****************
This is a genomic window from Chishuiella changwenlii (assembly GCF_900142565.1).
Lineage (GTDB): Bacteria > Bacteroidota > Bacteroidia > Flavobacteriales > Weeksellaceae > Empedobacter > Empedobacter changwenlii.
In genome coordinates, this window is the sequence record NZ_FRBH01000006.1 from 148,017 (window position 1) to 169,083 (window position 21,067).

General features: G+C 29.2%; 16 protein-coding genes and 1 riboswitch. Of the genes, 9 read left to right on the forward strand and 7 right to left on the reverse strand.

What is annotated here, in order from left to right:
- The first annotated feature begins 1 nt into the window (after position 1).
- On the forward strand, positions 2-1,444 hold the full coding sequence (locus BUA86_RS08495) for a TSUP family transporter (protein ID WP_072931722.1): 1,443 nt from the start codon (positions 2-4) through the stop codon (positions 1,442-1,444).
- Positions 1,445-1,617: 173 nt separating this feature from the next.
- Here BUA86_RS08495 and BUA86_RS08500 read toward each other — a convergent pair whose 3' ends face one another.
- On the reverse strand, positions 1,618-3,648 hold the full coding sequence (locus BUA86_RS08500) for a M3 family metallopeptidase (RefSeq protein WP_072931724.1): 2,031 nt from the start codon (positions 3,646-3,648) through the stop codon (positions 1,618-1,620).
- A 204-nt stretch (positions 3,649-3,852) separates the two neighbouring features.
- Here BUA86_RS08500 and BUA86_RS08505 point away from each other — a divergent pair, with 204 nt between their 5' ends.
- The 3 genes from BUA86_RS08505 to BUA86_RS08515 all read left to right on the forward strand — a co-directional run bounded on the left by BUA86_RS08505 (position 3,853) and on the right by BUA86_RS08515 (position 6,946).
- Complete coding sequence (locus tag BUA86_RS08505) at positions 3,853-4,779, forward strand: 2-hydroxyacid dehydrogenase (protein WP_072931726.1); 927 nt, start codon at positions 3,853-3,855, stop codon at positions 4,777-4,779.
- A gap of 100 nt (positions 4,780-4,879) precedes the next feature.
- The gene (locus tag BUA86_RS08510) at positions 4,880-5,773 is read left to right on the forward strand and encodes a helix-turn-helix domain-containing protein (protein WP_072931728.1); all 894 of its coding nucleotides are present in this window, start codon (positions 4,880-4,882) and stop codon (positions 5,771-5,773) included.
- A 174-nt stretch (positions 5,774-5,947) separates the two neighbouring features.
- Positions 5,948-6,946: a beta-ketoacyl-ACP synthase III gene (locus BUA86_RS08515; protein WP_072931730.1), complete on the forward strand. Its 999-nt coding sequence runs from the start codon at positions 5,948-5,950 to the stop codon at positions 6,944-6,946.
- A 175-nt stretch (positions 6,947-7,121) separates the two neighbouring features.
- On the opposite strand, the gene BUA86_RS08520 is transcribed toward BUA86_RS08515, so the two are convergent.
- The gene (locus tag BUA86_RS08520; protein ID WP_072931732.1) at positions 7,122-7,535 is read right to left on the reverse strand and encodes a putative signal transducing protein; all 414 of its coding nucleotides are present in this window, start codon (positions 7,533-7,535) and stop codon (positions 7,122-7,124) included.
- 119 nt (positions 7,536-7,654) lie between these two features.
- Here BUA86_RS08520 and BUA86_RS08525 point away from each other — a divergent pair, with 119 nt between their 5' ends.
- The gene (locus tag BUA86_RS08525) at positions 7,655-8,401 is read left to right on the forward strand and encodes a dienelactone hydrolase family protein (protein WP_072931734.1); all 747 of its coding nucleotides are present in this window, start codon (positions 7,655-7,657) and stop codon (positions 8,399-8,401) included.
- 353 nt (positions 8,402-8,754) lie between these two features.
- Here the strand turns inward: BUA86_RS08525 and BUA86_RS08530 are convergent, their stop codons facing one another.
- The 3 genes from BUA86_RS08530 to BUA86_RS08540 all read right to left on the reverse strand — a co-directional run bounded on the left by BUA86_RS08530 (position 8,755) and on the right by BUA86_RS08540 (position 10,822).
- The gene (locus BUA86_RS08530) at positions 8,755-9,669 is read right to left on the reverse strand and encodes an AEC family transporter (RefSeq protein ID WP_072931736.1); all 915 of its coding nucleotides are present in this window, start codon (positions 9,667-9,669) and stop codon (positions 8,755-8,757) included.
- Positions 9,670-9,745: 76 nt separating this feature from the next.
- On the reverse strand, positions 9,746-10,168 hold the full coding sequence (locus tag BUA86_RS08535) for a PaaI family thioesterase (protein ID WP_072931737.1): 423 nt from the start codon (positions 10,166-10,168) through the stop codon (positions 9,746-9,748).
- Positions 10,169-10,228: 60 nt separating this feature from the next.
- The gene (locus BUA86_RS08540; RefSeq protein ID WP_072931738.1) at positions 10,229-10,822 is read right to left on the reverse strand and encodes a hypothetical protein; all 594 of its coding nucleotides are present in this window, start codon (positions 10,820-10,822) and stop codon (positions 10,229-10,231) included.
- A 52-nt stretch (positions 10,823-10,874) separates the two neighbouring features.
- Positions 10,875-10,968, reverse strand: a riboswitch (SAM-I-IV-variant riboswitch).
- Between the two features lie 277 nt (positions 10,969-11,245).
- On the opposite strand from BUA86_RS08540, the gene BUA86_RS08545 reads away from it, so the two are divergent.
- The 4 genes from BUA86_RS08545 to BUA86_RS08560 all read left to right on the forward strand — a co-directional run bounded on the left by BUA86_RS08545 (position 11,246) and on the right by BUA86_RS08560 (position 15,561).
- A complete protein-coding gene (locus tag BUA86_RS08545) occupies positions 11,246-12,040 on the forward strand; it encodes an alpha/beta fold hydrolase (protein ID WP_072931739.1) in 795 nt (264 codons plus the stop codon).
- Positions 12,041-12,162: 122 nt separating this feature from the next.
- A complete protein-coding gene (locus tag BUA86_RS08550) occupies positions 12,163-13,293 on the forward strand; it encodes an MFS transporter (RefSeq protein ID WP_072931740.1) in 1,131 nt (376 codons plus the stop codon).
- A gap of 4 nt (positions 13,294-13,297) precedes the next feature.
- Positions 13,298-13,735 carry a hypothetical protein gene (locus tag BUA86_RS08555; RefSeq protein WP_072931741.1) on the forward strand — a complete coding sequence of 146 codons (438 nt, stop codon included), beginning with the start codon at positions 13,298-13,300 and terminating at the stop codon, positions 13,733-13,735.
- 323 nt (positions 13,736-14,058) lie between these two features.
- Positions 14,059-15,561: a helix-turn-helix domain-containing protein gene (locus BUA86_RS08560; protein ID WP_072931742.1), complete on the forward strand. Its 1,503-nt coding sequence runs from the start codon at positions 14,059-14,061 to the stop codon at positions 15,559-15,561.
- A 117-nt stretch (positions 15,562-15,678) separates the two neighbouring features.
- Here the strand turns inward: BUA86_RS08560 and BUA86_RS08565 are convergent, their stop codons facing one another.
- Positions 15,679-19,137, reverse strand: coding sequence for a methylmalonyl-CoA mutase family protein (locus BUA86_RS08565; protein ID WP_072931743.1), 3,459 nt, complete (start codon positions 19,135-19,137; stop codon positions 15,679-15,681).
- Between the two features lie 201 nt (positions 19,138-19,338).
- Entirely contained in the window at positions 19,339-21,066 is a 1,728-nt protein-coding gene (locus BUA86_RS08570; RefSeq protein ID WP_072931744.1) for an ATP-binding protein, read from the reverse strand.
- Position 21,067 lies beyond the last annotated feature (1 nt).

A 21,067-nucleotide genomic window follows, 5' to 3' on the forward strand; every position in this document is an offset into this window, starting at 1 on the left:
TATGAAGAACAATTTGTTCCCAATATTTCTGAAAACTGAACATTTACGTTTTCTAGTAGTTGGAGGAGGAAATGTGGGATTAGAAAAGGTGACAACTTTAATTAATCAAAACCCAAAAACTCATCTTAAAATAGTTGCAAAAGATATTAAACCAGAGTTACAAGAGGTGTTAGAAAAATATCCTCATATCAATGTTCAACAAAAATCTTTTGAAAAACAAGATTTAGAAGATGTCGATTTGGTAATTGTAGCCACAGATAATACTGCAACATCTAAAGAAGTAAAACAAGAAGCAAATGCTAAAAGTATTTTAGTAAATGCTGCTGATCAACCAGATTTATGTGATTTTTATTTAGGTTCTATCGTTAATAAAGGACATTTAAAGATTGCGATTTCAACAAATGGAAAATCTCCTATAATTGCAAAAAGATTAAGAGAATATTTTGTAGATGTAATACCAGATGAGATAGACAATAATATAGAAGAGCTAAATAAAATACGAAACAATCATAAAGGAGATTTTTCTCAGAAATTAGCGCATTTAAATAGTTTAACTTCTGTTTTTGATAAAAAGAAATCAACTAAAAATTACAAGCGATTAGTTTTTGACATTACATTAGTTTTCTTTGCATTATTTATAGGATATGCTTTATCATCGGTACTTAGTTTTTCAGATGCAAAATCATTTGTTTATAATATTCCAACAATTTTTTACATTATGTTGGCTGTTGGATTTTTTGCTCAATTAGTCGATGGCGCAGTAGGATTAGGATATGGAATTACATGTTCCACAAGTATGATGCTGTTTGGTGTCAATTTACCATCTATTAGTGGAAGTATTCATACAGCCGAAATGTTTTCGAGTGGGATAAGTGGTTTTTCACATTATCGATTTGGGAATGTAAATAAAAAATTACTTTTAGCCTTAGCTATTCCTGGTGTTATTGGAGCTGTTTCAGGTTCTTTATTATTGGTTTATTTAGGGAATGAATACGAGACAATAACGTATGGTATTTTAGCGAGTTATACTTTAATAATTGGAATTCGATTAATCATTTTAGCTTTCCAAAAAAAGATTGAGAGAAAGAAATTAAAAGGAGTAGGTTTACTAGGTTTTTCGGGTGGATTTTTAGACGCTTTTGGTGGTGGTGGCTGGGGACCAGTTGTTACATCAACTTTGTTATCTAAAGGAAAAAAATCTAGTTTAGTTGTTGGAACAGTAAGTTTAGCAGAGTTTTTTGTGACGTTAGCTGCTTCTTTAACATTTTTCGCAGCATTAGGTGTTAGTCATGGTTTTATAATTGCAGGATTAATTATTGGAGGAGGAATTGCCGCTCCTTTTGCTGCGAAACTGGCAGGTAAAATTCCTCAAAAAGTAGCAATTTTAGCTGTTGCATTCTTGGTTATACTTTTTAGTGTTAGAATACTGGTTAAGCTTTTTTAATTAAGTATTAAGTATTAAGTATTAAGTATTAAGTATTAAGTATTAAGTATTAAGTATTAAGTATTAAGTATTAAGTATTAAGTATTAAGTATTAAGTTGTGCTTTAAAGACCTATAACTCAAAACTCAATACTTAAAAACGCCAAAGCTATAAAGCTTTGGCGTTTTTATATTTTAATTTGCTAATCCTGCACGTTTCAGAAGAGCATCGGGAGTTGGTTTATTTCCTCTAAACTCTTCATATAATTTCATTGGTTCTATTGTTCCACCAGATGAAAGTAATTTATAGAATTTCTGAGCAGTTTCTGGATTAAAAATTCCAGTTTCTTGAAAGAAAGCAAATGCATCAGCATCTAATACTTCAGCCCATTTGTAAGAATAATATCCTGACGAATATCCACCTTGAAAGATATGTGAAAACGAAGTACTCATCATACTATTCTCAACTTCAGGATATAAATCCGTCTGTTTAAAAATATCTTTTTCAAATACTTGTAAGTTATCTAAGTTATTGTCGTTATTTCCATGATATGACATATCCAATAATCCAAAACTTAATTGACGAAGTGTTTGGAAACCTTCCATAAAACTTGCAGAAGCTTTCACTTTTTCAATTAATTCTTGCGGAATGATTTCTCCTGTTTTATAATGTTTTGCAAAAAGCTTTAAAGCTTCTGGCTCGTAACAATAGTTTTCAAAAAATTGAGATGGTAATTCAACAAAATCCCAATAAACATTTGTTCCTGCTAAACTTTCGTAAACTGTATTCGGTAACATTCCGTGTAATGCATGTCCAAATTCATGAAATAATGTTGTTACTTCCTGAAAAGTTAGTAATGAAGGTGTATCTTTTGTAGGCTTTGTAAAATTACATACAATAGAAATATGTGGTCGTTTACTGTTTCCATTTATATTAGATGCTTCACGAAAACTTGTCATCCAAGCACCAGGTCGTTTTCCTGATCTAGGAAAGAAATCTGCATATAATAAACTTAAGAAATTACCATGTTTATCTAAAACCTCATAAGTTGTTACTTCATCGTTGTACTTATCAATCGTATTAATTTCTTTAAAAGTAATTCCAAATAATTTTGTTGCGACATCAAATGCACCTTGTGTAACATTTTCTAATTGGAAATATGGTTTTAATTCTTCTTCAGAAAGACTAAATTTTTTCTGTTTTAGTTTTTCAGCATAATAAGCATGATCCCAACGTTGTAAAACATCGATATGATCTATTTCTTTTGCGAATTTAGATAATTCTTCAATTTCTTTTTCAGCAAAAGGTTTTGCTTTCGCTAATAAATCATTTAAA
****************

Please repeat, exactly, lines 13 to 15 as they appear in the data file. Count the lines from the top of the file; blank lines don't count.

- The 3 genes from BUA86_RS08505 to BUA86_RS08515 all read left to right on the forward strand — a co-directional run bounded on the left by BUA86_RS08505 (position 3,853) and on the right by BUA86_RS08515 (position 6,946).
- Complete coding sequence (locus tag BUA86_RS08505) at positions 3,853-4,779, forward strand: 2-hydroxyacid dehydrogenase (protein WP_072931726.1); 927 nt, start codon at positions 3,853-3,855, stop codon at positions 4,777-4,779.
- A gap of 100 nt (positions 4,780-4,879) precedes the next feature.